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Cuban tody (Todus multicolor). Endemic to Cuba. Humboldt National Park, 2019Cuban tody (Todus multicolor). Endemic to Cuba. Humboldt National Park, 2019Cuban tody (Todus multicolor). Endemic to Cuba. Humboldt National Park, 2019

5 questions for “casual birder” Penny Robinson

Always birding

Tempo di lettura: 3 minuti

Birdwatching is a passion that unites people worldwide. Although Penny Robinson would not officially call herself “a birder” per se, birding has profoundly changed her life. Propelled by her partnership with Tim Appleton, she has been dedicated to raising awareness and promoting bird conservation for more than a decade. We asked her about how she got into birding, what birding meant to her and what her greatest (birding) wish was.
Penny is looking forward to Global Big Day 2024. Are you ready too? Don’t forget to join in and count birds on May 11, 2024. Let’s break records together again!

1. How did you get into birding?

I have always had an interest in nature and birds – growing up in the countryside and always preferring to be outside. Birds provided the main animation in nature. Lucky enough to have complete freedom in childhood so being able to explore and enjoy the countryside by horse riding, dog walking and walking meant observations across what I guess you might call a “patch”. My grandparents farmed so relationships with the country were close – guardianship and stewardship of nature were important to them. Birds were naturally a part of everyday life.

My biology teacher in the first year of senior school (age 11) ran a Young Ornithologists Club which I joined. We had one outing a year and learnt about birds in the club at school. One would hope that nature awareness might be high on the list of subjects to help inspire young people to protect our planet. It shows that just one teacher or person who shows interest and enthusiasm can encourage others to grow their own curiosity and achievements throughout life.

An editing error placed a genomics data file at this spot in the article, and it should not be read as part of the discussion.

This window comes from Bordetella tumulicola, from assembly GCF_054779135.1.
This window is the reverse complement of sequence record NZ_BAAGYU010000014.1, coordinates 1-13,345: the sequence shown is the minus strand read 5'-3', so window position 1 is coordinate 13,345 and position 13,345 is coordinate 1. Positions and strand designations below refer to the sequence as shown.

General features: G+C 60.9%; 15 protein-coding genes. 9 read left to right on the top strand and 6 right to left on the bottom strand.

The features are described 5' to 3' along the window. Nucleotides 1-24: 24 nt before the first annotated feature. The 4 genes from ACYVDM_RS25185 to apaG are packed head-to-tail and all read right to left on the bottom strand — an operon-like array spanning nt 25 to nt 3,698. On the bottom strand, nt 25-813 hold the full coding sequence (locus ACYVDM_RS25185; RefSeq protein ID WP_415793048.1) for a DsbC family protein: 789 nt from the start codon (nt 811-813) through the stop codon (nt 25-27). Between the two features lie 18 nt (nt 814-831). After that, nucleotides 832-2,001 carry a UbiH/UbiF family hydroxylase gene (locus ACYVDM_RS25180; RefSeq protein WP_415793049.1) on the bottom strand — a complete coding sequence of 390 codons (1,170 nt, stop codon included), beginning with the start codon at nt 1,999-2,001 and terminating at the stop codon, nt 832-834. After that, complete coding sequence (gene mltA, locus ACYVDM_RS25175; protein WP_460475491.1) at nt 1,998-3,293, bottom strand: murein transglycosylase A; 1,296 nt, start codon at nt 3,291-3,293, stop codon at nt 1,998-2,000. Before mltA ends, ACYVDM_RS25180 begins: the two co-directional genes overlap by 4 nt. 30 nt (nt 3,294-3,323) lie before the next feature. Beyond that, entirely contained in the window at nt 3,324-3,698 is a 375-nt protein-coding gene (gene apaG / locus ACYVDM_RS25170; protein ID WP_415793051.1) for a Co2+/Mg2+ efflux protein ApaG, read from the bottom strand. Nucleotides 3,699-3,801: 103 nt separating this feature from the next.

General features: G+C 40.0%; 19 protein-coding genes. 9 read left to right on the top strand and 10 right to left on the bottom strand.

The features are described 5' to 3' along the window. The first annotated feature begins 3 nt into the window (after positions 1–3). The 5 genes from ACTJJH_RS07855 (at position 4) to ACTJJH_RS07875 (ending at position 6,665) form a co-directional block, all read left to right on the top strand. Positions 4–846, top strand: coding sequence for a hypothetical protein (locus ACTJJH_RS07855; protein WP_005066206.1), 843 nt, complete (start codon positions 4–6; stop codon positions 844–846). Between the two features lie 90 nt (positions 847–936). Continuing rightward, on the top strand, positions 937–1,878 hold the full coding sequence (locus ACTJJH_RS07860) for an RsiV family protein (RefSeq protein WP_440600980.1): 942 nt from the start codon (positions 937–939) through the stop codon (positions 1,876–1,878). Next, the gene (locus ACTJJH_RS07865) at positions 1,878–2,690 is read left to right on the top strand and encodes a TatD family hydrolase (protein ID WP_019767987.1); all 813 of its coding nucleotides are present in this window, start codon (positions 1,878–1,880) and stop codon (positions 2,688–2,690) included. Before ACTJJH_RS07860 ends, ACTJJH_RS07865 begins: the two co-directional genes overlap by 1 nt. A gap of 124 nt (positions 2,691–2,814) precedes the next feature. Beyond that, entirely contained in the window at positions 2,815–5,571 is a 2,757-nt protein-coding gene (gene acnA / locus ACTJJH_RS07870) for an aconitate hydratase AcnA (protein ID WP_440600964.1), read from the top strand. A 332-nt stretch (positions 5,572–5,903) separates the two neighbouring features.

Later in life, I took my own children on a safari holiday to South Africa. Our amazing guide Bert Palthe was someone was a brilliant inspiration and encouraged me to take my binoculars out more once back at home.

Since that time, living in the same village as Rutland Water Nature Reserve lead me to knowing my greatest mentor, Tim Appleton, who has achieved so much in birding and conservation throughout his life, whilst encouraging others to follow his lead.

Rutland water Oakham July 28th 2018: Mixed weather condistion for bird watchers at the nature reserve blue sky reflections wind damage to nesting platforms and a mix of birds. Clifford Norton Alamy Live NewsView of Rutland Water Nature Reserve, RAMSAR site, Special Protection Area and Site of Special Scientific Interest, Egleton, Rutland, England

2. What does birding mean to you?

I’m looking at birds as I go about my everyday life so if you like I’m always birding. I go birding out of curiosity to see what’s about. I find birding is fun and a challenge. It’s also just part of my life – as someone going to the gym has that as part of their routine. I enjoy seeing birds on the same local patch – probably going back to childhood days of the local “patch” being the favourite, familiar area. Seasonal change is something I really enjoy observing. Birding very early in the morning means experiences and encounters with nature when out alone at these times are incredibly rewarding. I also enjoy birding by ear – occasionally challenging Merlin!

Birding for me means getting comfort from the familiar as well as being challenged by the unfamiliar. I can very quickly lose confidence birding away from home. Finding and correctly identifying a new bird is still completely rewarding for me. Being able to share the area local to me and inspire others is equally satisfying.